|Federal Label Requirement Preempts Claim of Failure to Warn|
|Description||Appeals court held that a chemical company properly complied with product label requirements under FIFRA, a federal law regulating such products, so the producer could not be sued for failure to warn of dangers involved in the product.|
|Key Words||Failure to Warn; Federal Preemption; FIFRA|
|C A S E S U M M A R Y|
|Facts||Lowe's sued Olin, asserting that Olin failed to warn Lowe's of the dangers involved in the storage and handling of swimming pool chlorine. A pallet of the chlorine caught fire at a Lowe's and did extensive damage. Olin replied that the label on the product is the one required by EPA under the Federal Insecticide, Fungicide and Rodenticide Act (FIFRA). The district court dismissed the case. Lowe's appealed.|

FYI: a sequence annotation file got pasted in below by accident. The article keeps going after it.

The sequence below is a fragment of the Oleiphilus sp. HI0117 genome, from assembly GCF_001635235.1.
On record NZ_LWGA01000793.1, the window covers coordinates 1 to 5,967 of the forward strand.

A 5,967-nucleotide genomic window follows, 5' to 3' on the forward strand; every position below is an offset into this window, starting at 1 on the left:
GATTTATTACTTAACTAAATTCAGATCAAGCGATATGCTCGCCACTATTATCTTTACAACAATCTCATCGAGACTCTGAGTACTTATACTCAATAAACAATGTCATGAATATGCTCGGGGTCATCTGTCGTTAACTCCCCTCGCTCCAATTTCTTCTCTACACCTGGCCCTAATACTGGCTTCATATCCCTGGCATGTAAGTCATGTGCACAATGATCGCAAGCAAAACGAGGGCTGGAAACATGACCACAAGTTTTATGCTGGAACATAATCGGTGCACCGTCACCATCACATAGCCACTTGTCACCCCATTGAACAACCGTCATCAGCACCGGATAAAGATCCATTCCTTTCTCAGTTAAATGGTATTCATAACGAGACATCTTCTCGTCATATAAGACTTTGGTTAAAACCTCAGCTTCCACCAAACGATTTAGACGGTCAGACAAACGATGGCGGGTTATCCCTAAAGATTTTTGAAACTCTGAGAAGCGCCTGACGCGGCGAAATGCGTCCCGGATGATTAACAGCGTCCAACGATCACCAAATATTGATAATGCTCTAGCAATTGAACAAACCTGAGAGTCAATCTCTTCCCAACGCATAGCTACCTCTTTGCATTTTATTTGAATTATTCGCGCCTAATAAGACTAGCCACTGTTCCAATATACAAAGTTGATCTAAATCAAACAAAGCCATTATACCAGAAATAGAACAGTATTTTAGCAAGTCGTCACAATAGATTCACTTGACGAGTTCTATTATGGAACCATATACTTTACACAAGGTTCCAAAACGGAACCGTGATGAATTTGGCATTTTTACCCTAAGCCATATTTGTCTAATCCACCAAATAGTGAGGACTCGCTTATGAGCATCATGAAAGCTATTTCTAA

Affirmed. Lowe's claim alleging that Olin failed to warn the store of the product's propensity to burn at great intensity if improperly stored was preempted by FIFRA. The product package had warning labels approved by the EPA that satisfied the manufacturer's duty to warn.
|Citation||Lowe's Home Centers, Inc. v. Olin Corp., --- F.3d --- (2002 WL 31730843, 11th Cir., 2002)|
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